Holland gave up four hits and three runs in just 2 2/3 innings, with Scott Feldman manning up and blanking the Tigers for 4 1/3 innings, setting up the stage for Cruz's heroics. You can bet that Feldman will be ready to go at a moment's notice should Holland fail. In addition, you can also bet that Washington won't mess around and leave Holland in the game and try to extend his outing if it's clearly not working. At this point, in a Game 6, you don't take chances.

Holland's start in the ALCS against Texas is the only time he's faced the club in 2011. That's obviously in Detroit's favor but add in Delmon Young being in the lineup, and one has to seriously consider the fact the Tigers might not just be "slightly" favored in this game... but heavily favored. Reading too much into small sample sizes is not recommended, but Young has six hits in 12 at-bats against Holland over his career, so he obviously has something working against the lefty.

LINEUPS

Tigers Rangers
No. Name Pos No. Name Pos
1 Austin Jackson CF 1 Ian Kinsler 2B
2 Ryan Raburn RF 2 Elvis Andrus SS
3 Miguel Cabrera 1B 3 Josh Hamilton CF
4 Victor Martinez DH 4 Michael Young 1B
5 Delmon Young LF 5 Adrian Beltre 3B
6 Jhonny Peralta SS 6 Mike Napoli C
7 Alex Avila C 7 Nelson Cruz RF
8 Brandon Inge 3B 8 David Murphy DH
9 Ramon Santiago 2B 9 Endy Chavez LF

Max Scherzer RHP
Derek Holland LHP

NOTES

  • Weather complicated each game in Texas earlier this series. Game 1 had two rain delays, while Game 2 was postponed a day due to inclement weather. Well, good news. We're back to a normal Texas drought for Game 6, with 80-degree weather during the day and nighttime climbing into the 70s with no precipitation expected.
  • Miguel Cabrera extended his LCS hitting streak to 12 games to start his career, one shy of Greg Luzinski for the record.
  • Nelson Cruz's five home runs so far in the LCS is tied for the LCS record, while his 11 RBI is tied with David Ortiz and B.J. Upton for the top spot. He already has 11 postseason home runs in his career over two seasons. I mean... come on.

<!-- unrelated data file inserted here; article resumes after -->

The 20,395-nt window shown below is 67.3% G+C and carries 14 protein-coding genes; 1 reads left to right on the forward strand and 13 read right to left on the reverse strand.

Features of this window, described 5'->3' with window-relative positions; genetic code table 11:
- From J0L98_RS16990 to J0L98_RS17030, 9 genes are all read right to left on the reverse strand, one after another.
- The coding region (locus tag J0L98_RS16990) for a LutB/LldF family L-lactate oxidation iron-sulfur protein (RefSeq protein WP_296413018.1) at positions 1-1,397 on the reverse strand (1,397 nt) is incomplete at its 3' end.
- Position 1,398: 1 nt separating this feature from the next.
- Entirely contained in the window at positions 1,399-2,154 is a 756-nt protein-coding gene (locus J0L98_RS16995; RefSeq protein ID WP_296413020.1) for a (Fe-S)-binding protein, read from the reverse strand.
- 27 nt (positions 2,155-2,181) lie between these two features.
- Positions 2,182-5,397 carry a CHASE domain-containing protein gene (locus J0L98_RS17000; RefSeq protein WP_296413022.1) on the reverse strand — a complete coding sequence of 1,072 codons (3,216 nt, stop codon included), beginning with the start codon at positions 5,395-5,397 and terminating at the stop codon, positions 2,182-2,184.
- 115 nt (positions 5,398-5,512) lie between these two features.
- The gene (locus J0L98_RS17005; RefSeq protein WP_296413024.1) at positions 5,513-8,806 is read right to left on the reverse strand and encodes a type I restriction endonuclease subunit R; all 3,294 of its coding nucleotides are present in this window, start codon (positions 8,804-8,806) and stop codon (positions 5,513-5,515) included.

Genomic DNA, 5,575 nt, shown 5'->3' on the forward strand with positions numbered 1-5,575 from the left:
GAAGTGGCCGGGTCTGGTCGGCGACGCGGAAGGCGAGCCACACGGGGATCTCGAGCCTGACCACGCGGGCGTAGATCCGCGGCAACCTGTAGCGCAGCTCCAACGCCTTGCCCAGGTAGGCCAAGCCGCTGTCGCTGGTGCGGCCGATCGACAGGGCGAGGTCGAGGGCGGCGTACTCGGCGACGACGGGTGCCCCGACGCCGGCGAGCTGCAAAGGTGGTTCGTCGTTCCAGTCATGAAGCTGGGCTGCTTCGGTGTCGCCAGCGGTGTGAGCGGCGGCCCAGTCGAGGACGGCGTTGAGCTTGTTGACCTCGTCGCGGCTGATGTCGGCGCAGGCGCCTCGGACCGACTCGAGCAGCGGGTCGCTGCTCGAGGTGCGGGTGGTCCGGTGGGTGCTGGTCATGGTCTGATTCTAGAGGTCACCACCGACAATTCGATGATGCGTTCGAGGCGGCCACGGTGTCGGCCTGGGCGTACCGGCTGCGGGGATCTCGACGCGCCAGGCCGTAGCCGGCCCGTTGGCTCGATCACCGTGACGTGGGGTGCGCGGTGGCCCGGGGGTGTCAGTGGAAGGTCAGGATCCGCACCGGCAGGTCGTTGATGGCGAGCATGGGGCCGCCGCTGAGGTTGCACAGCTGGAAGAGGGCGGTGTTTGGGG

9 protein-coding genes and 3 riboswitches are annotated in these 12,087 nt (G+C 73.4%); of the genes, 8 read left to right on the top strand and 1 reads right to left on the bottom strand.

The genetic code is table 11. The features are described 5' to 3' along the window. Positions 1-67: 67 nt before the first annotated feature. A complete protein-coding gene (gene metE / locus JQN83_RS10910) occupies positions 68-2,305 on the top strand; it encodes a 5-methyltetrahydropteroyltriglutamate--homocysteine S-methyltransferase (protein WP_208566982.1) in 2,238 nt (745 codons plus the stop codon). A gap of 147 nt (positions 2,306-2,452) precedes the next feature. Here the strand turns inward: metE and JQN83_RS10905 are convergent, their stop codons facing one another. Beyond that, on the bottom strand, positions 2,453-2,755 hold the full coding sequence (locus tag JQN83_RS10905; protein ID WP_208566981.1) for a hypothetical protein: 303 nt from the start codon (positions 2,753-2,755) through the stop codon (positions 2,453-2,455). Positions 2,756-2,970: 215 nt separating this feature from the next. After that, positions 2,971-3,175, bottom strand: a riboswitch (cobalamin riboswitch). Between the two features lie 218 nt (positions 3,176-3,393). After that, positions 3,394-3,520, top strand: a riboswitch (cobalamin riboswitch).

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Posted on: October 10, 2011 8:47 pm
Edited on: October 10, 2011 10:12 pm
 

Cruz heroics send Texas to ALCS Game 2 win



By Evan Brunell


ARLINGTON, Texas -- The Rangers won Game 2, 7-3. The series is now in the Rangers' favor, 2-0.

Hero: With the first pitch of the ninth inning, Adrian Beltre bombed a double that came close to being a walkoff. Following a Mike Napoli intentional walk, Nelson Cruz was plunked to load the bases with zero out.  One would imagine that left plenty of chances for the Rangers to walkoff, but the bottom two hitters in the lineup couldn't come through. A David Murphy flyout followed by a 3-2-3 double play by Mitch Moreland left Texas scoreless. A similar opportunity awaited in the 11th with the bases loaded and no out, but this time, Nelson Cruz made sure the Rangers scored, ripping a grand slam.

It was Cruz's second homer of the game and third extra-base hit of the game, the sixth straight ALCS game he has recorded at least one extra-base hit and the eighth straight he's collected a hit. "First two pitches, I was too aggressive," Cruz said after the game. "I hit the ball, foul ball, foul ball. So after that, I told myself, ' just slow down and try to hit a fly ball to the outfield.'"

The grand slam was all that much more impressive given the scary hit-by-pitch he suffered in the bottom of the ninth inning, collapsing to the ground in pain as the throats of each Rangers fan clenched. "He was scared," manager Ron Washington admitted. "It was black and blue ... but after the doctor checked him and told him he was fine, then Nelson got up."

Cruz's walkoff was not only the first in franchise postseaosn history, but the first walk-off grand slam in the postseason. However, Cruz brushed that accomplishment aside.

"It's special, you know. When you get a chance to get a W, that's the most important thing."

Goat:
Don Kelly was just 4-for-21 against left-handers and was pinch-hitting in a big spot in place of Delmon Young in the ninth inning. Manager Ron Washington of Texas was apparently so intimidated, he yanked Alexi Ogando, who was spinning a beaut in relief, per usual, for lefty Mike Gonzalez. The move backfired, as Kelly ripped a double that should have scored Ramon Santiago from first, but Santiago has no type of wheels. Still, it was a clutch hit but the Tigers couldn't make it pay off after a Miguel Cabrera intentional walk led to a Victor Martinez pop-out to short in shallow left-center.

Turning point: Max Scherzer had settled into a groove and kept the Rangers in check after pitching in and out of trouble to start the game. With his night nearing an end, manager Jim Leyland tried to squeeze one more inning out of the righty. However, Nelson Cruz had other things in mind leading off the seventh, crushing a fastball into left field for his second homer of the postseason, the first coming in Game 1. Cruz also added a double earlier in the game, extending his ALCS hitting streak to eight and ALCS extra-base hit streak to five. He leads all Rangers in postseason homers with eight. The solo blast tied the ballgame at 3-3 and made it anyone's game.

It was over when ...  The Rangers got the 11th inning started with a Michael Young single, and from there it was all over for the Tigers.

Next: Game 3 is in Detroit at 8:05 p.m. ET. Colby Lewis will go for Texas while Detroit counters with Doug Fister.